The family had previously survived an attack in May, when a crowd of assailants injured several of the Dedeoglu relatives. Seven of the alleged attackers - who reportedly told the Dedeoglus they were Turkish nationalists who "would not let Kurds live here" - were detained at the time, but five were later released from custody.

It remains unclear whether Altun and his family were directly involved in the May attack - but a statement the suspect gave to the police tied the incident to the killing in July.

According to Turkish media, Altun told police on Thursday that he had originally gone to the Dedeoglu family home with the intention of defusing tensions between the Dedeoglus and his own family, claiming self-defence. He told police that he initially wore a mask to hide his identity and claimed he was a municipal officer, but was recognised after removing the mask.

"I asked the Dedeoglu family to abandon their complaint because of the fight between the two families in May, in which six people (sic) were arrested, and an argument broke out," he reportedly said. "I committed the murders when family members advanced on me. My family has nothing to do with the incident."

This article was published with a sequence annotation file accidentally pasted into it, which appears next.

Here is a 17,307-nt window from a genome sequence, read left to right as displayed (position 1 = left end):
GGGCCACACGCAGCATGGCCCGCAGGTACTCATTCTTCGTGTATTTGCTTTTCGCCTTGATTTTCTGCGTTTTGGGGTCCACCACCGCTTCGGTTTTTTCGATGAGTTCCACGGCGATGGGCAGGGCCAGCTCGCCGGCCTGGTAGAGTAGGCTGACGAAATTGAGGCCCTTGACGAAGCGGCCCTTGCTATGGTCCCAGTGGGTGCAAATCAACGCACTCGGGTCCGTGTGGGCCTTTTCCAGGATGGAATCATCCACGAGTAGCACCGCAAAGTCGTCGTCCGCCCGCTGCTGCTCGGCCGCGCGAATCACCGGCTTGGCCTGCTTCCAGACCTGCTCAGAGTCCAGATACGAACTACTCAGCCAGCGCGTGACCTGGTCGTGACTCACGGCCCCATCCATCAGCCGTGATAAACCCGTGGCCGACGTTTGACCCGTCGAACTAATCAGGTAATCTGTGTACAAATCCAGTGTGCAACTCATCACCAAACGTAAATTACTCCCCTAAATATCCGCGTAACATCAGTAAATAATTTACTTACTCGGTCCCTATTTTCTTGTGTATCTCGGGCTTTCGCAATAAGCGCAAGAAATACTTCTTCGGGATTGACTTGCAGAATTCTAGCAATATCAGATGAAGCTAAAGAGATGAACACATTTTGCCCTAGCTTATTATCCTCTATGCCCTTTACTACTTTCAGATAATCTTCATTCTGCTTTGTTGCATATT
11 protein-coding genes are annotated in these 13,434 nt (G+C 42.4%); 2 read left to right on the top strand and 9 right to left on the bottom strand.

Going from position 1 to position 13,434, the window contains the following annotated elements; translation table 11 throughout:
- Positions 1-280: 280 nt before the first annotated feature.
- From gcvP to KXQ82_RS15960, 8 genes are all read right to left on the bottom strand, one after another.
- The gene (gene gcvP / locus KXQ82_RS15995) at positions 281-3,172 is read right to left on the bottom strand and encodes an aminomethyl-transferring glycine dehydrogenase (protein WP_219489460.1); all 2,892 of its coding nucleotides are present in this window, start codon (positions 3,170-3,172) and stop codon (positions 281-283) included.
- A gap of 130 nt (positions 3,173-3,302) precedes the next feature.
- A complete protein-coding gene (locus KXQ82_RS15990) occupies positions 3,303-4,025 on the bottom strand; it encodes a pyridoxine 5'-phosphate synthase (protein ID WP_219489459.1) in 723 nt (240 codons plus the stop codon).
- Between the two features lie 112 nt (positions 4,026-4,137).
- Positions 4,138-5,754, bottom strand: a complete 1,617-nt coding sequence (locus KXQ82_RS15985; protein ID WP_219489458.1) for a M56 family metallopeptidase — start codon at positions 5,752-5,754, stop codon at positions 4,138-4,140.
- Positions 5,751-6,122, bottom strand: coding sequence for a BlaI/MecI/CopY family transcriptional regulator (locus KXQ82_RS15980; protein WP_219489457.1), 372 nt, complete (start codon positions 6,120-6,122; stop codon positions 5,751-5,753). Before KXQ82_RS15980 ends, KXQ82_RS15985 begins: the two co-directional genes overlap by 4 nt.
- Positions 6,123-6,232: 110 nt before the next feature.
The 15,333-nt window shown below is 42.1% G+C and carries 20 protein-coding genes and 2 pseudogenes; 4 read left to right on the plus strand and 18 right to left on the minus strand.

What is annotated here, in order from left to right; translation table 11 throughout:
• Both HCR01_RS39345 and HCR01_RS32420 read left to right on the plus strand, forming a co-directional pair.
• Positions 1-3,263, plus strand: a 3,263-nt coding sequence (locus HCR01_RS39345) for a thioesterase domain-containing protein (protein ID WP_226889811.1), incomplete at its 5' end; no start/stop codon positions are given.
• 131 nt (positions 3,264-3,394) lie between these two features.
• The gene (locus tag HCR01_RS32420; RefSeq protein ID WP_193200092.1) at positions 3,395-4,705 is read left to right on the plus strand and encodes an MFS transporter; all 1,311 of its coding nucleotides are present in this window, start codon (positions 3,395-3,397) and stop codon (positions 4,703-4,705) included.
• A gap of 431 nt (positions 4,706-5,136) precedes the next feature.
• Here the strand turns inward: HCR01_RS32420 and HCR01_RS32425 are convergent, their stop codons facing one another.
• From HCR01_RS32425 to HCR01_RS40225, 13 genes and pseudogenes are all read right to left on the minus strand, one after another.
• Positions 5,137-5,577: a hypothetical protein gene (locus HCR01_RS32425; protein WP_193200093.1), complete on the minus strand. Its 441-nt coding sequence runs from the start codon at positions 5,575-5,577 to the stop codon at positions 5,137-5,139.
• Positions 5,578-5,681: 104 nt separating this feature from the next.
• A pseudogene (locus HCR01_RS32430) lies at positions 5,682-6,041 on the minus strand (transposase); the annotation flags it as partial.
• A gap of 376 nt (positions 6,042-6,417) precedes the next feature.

Following the Dedeoglus' killing on Friday, their lawyer Abdurrahman Karabulut accused the "judiciary and the authorities" of bearing responsibility for their deaths by allowing the perpetrators of the previous attack to go free.

'This rhetoric and policy does not consider the Kurds as citizens, but rather as a danger'

- Devris Cimen, European representative for the HDP

"This was an entirely racist attack," he told Arti TV.

Turkish officials have repeatedly described attributing a racist angle to the attacks as a "provocation", however.

The prosecutor's office said the killings stemmed from a more than ten-year feud between two families and was not racially motivated.